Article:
Child, Youth, and Family Studies, Department of


Document Type


Date of this Version



Am J Prev Med. 2012 February ; 42(2): pp.185–192. doi:10.1016/j.amepre.2011.10.014.


Copyright © 2012 American Journal of Preventive Medicine. Published by Elsevier Inc. Used by permission.


Context—To aid translation of childhood obesity research interventions evidence into practice, research studies must report results in a way that better supports pragmatic decision making. The current review evaluated the extent to which information on key external validity dimensions, participants, settings, interventions, outcomes, and maintenance of effects, was included in research studies on behavioral treatments for childhood obesity.

Evidence acquisition—Peer-reviewed studies of behavioral childhood obesity treatments published between 1980 and 2008 were identified from: (1) electronic searches of social science and medical databases, (2) research reviews of childhood obesity interventions, and (3) reference lists cited in these reviews. Included studies: reported on a controlled obesity intervention trial, targeted overweight or obese children aged 2–18 years, included a primary or secondary anthropometric outcome, and targeted change in dietary intake or physical activity behaviors.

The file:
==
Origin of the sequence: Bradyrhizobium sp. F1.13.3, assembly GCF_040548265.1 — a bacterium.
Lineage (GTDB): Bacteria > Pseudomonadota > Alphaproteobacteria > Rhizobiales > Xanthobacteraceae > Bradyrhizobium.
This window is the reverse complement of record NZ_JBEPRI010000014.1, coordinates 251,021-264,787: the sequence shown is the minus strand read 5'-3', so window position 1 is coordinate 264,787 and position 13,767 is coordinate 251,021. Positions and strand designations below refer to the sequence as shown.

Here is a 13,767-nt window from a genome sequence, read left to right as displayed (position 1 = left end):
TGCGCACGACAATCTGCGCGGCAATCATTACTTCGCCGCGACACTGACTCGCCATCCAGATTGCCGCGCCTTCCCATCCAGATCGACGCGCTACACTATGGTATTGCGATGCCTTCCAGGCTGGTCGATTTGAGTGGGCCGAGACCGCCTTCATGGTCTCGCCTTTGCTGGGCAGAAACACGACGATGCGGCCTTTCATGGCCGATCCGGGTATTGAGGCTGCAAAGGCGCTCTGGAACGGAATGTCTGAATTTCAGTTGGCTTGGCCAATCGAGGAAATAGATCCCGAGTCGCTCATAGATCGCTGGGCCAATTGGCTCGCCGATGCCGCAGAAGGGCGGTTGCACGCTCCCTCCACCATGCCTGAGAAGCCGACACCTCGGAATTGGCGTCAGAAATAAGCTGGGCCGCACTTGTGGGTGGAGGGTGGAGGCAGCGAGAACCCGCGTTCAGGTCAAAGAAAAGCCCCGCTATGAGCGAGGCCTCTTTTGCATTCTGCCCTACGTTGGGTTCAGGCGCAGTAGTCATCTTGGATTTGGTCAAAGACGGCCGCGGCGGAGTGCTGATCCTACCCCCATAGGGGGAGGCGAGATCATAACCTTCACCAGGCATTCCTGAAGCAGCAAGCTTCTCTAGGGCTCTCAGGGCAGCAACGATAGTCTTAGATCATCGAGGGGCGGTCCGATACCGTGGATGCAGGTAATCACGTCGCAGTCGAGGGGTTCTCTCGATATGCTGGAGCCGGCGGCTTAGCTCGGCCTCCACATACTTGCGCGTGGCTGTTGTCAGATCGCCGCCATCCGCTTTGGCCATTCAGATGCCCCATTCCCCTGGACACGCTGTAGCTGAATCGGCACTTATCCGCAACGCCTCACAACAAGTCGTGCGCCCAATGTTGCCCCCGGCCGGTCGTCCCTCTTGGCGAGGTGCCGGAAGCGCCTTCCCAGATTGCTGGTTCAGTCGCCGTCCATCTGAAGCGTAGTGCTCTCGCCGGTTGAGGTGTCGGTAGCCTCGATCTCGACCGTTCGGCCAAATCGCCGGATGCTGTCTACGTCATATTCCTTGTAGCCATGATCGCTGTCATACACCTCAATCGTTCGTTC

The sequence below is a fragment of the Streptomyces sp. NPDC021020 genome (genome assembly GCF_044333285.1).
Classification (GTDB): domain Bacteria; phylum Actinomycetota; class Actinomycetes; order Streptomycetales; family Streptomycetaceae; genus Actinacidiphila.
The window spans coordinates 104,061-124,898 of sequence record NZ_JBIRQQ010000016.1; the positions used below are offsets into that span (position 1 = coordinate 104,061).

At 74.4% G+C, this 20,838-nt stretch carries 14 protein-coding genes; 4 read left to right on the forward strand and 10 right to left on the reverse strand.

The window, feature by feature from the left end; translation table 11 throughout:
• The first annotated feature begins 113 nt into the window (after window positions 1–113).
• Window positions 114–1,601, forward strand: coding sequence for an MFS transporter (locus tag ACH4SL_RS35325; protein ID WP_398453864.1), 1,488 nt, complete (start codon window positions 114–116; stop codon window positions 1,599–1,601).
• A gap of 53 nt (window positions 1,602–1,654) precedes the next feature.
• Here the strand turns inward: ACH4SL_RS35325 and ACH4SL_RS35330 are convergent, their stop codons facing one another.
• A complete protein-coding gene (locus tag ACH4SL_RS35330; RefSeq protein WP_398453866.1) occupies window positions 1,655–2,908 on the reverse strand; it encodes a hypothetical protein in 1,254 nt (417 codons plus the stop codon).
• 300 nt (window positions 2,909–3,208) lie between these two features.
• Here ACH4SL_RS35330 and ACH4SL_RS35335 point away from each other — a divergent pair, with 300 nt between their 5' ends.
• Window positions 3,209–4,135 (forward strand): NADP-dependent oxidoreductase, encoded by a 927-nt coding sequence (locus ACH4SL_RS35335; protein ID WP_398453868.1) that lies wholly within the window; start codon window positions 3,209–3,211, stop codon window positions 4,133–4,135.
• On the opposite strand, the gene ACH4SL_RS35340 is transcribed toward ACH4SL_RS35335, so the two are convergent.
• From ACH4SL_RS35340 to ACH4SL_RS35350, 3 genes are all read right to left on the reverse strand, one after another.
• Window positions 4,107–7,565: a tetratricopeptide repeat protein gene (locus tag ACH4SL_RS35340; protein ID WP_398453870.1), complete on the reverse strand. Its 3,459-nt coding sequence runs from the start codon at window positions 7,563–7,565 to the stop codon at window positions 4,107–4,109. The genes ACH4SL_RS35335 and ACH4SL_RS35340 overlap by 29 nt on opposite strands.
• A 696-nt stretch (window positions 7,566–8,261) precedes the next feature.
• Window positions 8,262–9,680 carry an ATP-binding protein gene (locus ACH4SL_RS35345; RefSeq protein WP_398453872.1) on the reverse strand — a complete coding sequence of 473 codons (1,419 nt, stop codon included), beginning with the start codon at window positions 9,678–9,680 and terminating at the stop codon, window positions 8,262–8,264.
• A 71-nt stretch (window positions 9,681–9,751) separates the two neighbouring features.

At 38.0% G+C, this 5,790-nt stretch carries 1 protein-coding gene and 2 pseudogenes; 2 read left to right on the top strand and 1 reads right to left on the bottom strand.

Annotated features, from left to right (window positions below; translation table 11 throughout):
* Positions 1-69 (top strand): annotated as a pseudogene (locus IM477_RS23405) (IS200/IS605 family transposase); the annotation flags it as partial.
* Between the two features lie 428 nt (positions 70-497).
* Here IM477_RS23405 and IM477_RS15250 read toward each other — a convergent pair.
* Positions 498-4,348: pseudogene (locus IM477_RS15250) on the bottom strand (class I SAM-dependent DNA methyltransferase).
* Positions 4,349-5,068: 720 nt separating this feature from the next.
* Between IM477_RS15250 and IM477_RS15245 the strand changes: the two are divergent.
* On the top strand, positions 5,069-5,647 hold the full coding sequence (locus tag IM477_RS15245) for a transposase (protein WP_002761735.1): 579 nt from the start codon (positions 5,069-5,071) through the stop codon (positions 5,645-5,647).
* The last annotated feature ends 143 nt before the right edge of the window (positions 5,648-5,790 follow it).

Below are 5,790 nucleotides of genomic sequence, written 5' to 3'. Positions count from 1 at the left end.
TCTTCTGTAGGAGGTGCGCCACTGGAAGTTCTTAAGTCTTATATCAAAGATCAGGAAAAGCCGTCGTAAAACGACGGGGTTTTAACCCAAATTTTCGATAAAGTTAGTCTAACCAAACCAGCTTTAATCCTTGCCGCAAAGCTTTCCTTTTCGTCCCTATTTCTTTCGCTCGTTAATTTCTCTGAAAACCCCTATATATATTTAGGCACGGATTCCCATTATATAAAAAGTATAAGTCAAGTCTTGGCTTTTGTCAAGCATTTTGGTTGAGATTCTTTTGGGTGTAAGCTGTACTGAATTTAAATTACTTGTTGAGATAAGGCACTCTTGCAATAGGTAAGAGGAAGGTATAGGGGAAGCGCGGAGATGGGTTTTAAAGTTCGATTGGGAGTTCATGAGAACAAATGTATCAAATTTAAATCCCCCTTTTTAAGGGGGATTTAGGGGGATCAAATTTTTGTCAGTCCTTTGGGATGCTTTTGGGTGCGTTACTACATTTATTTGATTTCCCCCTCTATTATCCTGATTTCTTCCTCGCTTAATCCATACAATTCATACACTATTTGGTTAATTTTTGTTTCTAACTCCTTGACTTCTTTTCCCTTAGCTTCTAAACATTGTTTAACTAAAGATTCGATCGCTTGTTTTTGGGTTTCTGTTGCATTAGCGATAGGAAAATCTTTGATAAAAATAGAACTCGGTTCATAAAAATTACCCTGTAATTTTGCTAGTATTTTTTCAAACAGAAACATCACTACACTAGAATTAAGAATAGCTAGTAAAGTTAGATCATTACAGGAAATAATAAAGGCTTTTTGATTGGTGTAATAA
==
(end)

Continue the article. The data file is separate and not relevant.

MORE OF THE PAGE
Evidence synthesis—1071 publications were identified and 77 met selection criteria. Studies were coded on established review criteria for external validity elements. All studies lacked full reporting of generalizability elements. Across criteria, the average reporting was 23.9% (range: 0% to 100%). Infrequently reported were setting-level selection criteria and representativeness, characteristics regarding intervention staff, implementation of the intervention content, costs, and program sustainability.

Conclusions—Enhanced reporting of relevant and pragmatic information in behavioral investigations of childhood obesity interventions is needed to improve the ability to evaluate the applicability of results to practice implementation. Such evidence would improve translation of research to practice, provide additional explanation for variability in intervention outcomes, and provide insights into successful adaptations of interventions to local conditions.